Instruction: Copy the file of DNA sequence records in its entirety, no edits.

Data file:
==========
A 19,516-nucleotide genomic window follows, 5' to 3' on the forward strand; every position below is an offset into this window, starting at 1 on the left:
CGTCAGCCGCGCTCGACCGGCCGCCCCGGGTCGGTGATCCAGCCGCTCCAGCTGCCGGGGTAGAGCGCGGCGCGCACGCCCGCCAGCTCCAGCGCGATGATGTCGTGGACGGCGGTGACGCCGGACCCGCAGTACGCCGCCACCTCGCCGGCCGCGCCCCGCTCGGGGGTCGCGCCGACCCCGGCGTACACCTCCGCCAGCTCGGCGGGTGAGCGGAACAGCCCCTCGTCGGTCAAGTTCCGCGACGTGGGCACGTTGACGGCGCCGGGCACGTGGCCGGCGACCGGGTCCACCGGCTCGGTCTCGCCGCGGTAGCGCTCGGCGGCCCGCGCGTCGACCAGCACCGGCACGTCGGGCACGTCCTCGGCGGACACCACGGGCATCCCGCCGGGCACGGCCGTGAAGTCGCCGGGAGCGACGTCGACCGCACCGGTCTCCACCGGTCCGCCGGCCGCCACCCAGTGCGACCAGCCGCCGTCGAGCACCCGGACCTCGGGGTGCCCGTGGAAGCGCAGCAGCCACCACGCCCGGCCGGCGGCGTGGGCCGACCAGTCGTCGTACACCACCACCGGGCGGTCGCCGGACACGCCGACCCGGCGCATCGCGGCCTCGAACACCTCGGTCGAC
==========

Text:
A 19,516-nucleotide genomic window follows, 5' to 3' on the forward strand; every position below is an offset into this window, starting at 1 on the left:
CGTCAGCCGCGCTCGACCGGCCGCCCCGGGTCGGTGATCCAGCCGCTCCAGCTGCCGGGGTAGAGCGCGGCGCGCACGCCCGCCAGCTCCAGCGCGATGATGTCGTGGACGGCGGTGACGCCGGACCCGCAGTACGCCGCCACCTCGCCGGCCGCGCCCCGCTCGGGGGTCGCGCCGACCCCGGCGTACACCTCCGCCAGCTCGGCGGGTGAGCGGAACAGCCCCTCGTCGGTCAAGTTCCGCGACGTGGGCACGTTGACGGCGCCGGGCACGTGGCCGGCGACCGGGTCCACCGGCTCGGTCTCGCCGCGGTAGCGCTCGGCGGCCCGCGCGTCGACCAGCACCGGCACGTCGGGCACGTCCTCGGCGGACACCACGGGCATCCCGCCGGGCACGGCCGTGAAGTCGCCGGGAGCGACGTCGACCGCACCGGTCTCCACCGGTCCGCCGGCCGCCACCCAGTGCGACCAGCCGCCGTCGAGCACCCGGACCTCGGGGTGCCCGTGGAAGCGCAGCAGCCACCACGCCCGGCCGGCGGCGTGGGCCGACCAGTCGTCGTACACCACCACCGGGCGGTCGCCGGACACGCCGACCCGGCGCATCGCGGCCTCGAACACCTCGGTCGAC